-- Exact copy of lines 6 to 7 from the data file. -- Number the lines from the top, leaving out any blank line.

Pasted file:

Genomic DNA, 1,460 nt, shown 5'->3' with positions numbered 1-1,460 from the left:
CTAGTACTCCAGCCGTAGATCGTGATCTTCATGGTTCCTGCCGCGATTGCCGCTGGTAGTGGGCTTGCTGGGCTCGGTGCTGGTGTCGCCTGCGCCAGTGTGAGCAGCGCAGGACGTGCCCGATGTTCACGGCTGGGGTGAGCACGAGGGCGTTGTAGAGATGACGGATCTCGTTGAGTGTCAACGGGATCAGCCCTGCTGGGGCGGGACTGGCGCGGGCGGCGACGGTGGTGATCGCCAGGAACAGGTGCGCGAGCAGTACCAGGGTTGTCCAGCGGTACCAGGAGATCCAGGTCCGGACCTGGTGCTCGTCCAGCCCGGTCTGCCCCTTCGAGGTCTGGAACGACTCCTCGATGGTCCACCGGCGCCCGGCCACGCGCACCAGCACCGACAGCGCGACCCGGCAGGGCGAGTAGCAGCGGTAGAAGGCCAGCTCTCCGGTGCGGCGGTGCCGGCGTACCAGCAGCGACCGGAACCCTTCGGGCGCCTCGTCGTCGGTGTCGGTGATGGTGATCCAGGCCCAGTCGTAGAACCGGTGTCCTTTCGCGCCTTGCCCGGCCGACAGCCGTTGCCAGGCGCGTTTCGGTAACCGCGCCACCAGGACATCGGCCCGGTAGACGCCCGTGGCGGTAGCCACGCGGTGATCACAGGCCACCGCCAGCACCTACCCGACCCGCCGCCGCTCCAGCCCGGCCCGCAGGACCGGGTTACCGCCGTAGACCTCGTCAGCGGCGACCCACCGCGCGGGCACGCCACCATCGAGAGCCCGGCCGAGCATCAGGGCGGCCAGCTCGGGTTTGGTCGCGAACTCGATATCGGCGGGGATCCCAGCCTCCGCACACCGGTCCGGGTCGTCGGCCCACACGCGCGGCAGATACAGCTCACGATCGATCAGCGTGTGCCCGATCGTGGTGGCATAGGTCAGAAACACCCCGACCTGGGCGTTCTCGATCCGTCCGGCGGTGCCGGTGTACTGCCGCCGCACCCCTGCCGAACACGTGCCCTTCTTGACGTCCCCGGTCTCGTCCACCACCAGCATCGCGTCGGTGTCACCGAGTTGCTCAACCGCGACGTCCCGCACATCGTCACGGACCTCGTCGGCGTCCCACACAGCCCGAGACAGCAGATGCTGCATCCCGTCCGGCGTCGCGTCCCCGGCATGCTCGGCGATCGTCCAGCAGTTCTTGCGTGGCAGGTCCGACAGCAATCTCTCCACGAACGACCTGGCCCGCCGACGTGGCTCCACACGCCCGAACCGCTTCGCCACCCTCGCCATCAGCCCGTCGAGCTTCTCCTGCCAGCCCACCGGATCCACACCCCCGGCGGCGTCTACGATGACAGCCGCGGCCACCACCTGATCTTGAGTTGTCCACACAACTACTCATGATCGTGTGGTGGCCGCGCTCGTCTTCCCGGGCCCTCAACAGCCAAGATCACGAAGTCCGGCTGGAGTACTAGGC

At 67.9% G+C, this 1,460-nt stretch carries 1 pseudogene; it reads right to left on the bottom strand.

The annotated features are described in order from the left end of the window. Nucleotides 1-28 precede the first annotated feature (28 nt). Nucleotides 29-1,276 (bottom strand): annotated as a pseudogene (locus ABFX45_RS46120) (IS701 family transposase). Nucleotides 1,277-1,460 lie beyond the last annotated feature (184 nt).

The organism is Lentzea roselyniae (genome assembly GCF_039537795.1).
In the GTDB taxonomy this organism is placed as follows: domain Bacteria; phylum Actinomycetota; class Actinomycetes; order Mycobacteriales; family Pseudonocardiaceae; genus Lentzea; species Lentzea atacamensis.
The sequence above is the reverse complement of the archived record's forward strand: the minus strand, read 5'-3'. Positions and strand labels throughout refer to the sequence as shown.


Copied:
In the GTDB taxonomy this organism is placed as follows: domain Bacteria; phylum Actinomycetota; class Actinomycetes; order Mycobacteriales; family Pseudonocardiaceae; genus Lentzea; species Lentzea atacamensis.
The sequence above is the reverse complement of the archived record's forward strand: the minus strand, read 5'-3'. Positions and strand labels throughout refer to the sequence as shown.